Clause 1 - Decision invoking health or safety: notification, reasons and review

Local Government (Review of Decisions) Bill – in a Public Bill Committee at 4:30 pm on 21st January 2015.

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Question proposed, That the clause stand part of the Bill.

Photo of Mark Spencer Mark Spencer Conservative, Sherwood

I am delighted to promote this Bill. May I put on record my thanks for the support from colleagues on both sides of the House, as well as from the Department for Communities and Local Government and the Public Bill Office?

The Bill is very simple. It seeks to assist those who are charitably minded, who are community champions and who want to raise money and hold social functions in their communities by protecting them from over-enthusiastic members of local authorities who might want to stop that activity, using health and safety as a reason for doing so. The Bill does that in a simple way. It basically requires anyone in the local authority who says that someone cannot hold a function for reasons of health and safety to put those reasons in writing and justify why they are stopping the event. It also allows for rapid recourse to get that decision overturned either directly by the local council or through the local government ombudsman.

The Bill is very simple in its aims and its operation. If it works in the way that I envisage, it should not have a great impact on what happens in the big wide world because it will all run super-smoothly and those who are minded to be over-enthusiastic in applying health and safety legislation will be deterred from doing so. A number of examples were given on Second Reading of where that has gone wrong; I do not propose to go through those.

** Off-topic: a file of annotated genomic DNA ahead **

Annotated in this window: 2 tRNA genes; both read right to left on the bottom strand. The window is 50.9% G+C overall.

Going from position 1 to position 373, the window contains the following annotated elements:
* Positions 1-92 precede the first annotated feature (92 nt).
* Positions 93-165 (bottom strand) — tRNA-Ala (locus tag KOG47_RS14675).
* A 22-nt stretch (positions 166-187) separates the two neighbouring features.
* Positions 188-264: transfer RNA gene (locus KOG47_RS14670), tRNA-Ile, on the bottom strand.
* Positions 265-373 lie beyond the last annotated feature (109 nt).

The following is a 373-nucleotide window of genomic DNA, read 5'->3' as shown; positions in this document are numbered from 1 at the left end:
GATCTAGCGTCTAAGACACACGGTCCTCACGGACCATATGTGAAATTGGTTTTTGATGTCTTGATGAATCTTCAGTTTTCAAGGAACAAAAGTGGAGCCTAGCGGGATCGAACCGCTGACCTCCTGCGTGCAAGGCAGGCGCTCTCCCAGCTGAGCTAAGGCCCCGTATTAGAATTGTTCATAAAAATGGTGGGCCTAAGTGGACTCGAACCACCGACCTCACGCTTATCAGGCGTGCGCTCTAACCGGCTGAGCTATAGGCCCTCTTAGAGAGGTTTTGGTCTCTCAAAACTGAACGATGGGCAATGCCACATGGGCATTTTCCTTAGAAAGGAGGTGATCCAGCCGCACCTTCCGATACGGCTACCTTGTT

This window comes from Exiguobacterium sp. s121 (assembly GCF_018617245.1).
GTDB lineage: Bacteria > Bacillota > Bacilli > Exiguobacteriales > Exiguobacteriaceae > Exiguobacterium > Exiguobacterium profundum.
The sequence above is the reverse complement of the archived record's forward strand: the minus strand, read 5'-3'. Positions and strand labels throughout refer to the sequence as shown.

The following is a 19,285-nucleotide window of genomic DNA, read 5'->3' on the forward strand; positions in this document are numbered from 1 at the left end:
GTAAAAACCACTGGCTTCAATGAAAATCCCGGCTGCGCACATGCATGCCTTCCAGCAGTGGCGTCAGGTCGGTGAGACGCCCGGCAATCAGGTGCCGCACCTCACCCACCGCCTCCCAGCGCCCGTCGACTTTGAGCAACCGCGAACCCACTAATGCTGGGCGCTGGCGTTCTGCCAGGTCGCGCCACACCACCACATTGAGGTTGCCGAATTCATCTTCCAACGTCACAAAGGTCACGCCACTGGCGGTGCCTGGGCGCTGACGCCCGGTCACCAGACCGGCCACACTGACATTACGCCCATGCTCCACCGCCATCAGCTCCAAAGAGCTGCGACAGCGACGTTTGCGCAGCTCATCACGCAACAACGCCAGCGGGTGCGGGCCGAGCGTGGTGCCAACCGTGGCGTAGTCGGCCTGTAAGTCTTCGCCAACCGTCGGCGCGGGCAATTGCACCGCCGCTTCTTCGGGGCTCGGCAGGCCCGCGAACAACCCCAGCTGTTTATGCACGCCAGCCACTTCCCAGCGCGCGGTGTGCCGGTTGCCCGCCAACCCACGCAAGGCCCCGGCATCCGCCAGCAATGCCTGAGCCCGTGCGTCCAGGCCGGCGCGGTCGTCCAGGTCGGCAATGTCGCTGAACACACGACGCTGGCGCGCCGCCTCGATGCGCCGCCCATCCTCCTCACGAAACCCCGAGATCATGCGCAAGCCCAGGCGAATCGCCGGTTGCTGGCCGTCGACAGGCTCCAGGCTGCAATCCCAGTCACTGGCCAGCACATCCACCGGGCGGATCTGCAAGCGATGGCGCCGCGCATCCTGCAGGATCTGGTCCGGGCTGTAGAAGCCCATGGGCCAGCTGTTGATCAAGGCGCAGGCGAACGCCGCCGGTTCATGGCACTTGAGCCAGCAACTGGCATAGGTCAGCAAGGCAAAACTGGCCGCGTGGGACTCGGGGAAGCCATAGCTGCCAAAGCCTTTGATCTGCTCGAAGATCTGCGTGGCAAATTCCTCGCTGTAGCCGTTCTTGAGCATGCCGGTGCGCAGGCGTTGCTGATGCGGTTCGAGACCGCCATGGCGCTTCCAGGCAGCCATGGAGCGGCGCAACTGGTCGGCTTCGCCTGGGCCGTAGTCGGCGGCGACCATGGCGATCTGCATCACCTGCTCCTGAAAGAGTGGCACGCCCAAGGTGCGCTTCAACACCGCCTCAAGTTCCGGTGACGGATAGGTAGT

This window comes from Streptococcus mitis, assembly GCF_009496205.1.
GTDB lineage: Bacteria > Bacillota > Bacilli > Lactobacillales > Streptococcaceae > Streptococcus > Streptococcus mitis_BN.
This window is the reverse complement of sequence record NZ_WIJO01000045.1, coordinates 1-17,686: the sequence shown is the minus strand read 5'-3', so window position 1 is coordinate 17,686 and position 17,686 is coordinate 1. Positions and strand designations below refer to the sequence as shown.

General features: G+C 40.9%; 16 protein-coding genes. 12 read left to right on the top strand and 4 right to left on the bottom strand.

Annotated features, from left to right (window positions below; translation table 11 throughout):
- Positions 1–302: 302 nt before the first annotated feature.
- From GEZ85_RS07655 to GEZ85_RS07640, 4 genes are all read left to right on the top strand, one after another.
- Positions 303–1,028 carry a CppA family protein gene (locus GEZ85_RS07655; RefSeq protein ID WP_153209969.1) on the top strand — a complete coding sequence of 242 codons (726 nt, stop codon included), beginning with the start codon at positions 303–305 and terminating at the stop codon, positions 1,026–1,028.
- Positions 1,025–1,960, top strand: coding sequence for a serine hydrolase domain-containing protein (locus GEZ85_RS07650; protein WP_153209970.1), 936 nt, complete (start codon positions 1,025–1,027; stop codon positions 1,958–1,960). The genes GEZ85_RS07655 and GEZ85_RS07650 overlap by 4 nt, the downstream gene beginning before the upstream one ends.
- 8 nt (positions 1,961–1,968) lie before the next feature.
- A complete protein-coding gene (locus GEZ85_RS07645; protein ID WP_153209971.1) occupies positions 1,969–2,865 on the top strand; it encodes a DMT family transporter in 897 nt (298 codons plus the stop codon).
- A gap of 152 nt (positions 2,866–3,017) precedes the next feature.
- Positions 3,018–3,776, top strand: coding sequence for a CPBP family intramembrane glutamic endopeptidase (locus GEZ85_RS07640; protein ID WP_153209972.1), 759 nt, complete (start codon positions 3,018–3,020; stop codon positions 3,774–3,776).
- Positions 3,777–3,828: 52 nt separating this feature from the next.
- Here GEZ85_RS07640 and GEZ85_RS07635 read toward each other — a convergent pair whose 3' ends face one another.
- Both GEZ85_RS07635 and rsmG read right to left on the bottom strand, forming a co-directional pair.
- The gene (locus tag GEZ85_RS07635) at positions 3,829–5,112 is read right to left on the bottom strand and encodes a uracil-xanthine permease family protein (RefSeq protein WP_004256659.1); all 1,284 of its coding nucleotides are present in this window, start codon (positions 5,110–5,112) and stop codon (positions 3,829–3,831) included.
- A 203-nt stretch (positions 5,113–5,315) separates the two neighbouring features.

I want to be clear about how the Bill will work. It will not have an impact on costs for local authorities. If they get this right, there could be a simple mechanism to put things right at an early stage. How the appeals process is run is entirely down to the local council. The only real impact is on the local government ombudsman, who will have to consider cases in a rapid time frame.

That explains the Bill in a nutshell. I do not intend to detain the Committee for hours on what I hope is an uncontroversial and simple Bill designed to make people’s lives better. It is designed to protect our community champions who want to hold community events in a safe and friendly manner from over-zealous people who may seek to stop that.

Photo of Andy Sawford Andy Sawford Shadow Minister (Communities and Local Government)

It is a pleasure to serve under your chairmanship, Mrs Osborne. I sincerely congratulate the hon. Gentleman on getting his Bill to this stage. He might be one of the few Members who make the history books as the author of a private Member’s Bill. This, of course, is an important part of that process. I also congratulate him on the concise way in which he opened today’s proceedings. I hope that I can match his brevity.

As the hon. Gentleman said, the Bill would introduce a rapid right of appeal when a local authority proposes to prevent an event from being held or seeks to impose restrictions on the event on health and safety grounds. We support that principle. The Bill places a requirement on local authorities to provide written justification for such refusal. That seems a sensible proposal that would increase transparency and give the public an opportunity to appeal and see what the reasons are for any refusal. I am also aware that a similar Bill was published last year.

On Second Reading, my hon. Friend the Member for Wolverhampton North East (Emma Reynolds) spoke for the Opposition—she usually speaks on housing issues—and welcomed the Bill. The hon. Gentleman knows some of her views, which I will echo briefly.